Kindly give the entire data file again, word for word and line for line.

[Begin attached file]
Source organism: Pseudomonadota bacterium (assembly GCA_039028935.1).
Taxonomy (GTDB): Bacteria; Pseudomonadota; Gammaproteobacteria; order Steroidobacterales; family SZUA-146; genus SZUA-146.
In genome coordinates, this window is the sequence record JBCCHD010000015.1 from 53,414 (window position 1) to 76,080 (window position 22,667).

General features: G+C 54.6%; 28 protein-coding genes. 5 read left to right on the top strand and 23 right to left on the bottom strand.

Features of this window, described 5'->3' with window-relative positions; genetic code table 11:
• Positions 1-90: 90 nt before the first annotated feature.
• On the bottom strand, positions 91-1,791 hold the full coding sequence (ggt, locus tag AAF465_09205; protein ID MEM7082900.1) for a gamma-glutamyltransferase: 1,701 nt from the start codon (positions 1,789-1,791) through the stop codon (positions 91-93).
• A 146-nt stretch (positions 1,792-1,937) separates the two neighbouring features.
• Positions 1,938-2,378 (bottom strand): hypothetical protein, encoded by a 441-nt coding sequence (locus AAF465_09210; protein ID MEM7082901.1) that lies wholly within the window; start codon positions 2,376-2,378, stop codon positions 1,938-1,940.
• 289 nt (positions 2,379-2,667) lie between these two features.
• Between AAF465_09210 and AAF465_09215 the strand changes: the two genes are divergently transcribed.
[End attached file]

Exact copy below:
Source organism: Pseudomonadota bacterium (assembly GCA_039028935.1).
Taxonomy (GTDB): Bacteria; Pseudomonadota; Gammaproteobacteria; order Steroidobacterales; family SZUA-146; genus SZUA-146.
In genome coordinates, this window is the sequence record JBCCHD010000015.1 from 53,414 (window position 1) to 76,080 (window position 22,667).

General features: G+C 54.6%; 28 protein-coding genes. 5 read left to right on the top strand and 23 right to left on the bottom strand.

Features of this window, described 5'->3' with window-relative positions; genetic code table 11:
• Positions 1-90: 90 nt before the first annotated feature.
• On the bottom strand, positions 91-1,791 hold the full coding sequence (ggt, locus tag AAF465_09205; protein ID MEM7082900.1) for a gamma-glutamyltransferase: 1,701 nt from the start codon (positions 1,789-1,791) through the stop codon (positions 91-93).
• A 146-nt stretch (positions 1,792-1,937) separates the two neighbouring features.
• Positions 1,938-2,378 (bottom strand): hypothetical protein, encoded by a 441-nt coding sequence (locus AAF465_09210; protein ID MEM7082901.1) that lies wholly within the window; start codon positions 2,376-2,378, stop codon positions 1,938-1,940.
• 289 nt (positions 2,379-2,667) lie between these two features.
• Between AAF465_09210 and AAF465_09215 the strand changes: the two genes are divergently transcribed.